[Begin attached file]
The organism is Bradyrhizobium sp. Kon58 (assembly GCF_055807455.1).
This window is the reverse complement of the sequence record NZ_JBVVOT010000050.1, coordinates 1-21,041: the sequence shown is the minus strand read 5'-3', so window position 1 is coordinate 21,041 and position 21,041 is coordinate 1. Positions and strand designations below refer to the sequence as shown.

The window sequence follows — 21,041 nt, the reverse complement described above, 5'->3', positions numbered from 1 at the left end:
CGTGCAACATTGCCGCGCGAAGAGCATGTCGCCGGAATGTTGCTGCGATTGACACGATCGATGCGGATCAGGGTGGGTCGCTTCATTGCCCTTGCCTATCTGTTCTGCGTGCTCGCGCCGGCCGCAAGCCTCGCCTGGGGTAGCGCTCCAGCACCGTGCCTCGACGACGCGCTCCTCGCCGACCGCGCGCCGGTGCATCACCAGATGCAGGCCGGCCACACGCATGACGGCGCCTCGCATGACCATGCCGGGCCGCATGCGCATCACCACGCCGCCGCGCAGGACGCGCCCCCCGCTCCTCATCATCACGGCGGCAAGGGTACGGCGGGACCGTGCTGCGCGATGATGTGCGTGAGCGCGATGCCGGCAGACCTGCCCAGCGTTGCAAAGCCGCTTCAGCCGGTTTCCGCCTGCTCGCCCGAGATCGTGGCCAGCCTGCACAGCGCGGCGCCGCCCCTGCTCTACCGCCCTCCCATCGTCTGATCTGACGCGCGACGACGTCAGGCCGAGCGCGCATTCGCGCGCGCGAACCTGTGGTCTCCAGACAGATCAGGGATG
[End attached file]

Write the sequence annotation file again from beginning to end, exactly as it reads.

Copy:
The organism is Bradyrhizobium sp. Kon58 (assembly GCF_055807455.1).
This window is the reverse complement of the sequence record NZ_JBVVOT010000050.1, coordinates 1-21,041: the sequence shown is the minus strand read 5'-3', so window position 1 is coordinate 21,041 and position 21,041 is coordinate 1. Positions and strand designations below refer to the sequence as shown.

The window sequence follows — 21,041 nt, the reverse complement described above, 5'->3', positions numbered from 1 at the left end:
CGTGCAACATTGCCGCGCGAAGAGCATGTCGCCGGAATGTTGCTGCGATTGACACGATCGATGCGGATCAGGGTGGGTCGCTTCATTGCCCTTGCCTATCTGTTCTGCGTGCTCGCGCCGGCCGCAAGCCTCGCCTGGGGTAGCGCTCCAGCACCGTGCCTCGACGACGCGCTCCTCGCCGACCGCGCGCCGGTGCATCACCAGATGCAGGCCGGCCACACGCATGACGGCGCCTCGCATGACCATGCCGGGCCGCATGCGCATCACCACGCCGCCGCGCAGGACGCGCCCCCCGCTCCTCATCATCACGGCGGCAAGGGTACGGCGGGACCGTGCTGCGCGATGATGTGCGTGAGCGCGATGCCGGCAGACCTGCCCAGCGTTGCAAAGCCGCTTCAGCCGGTTTCCGCCTGCTCGCCCGAGATCGTGGCCAGCCTGCACAGCGCGGCGCCGCCCCTGCTCTACCGCCCTCCCATCGTCTGATCTGACGCGCGACGACGTCAGGCCGAGCGCGCATTCGCGCGCGCGAACCTGTGGTCTCCAGACAGATCAGGGATG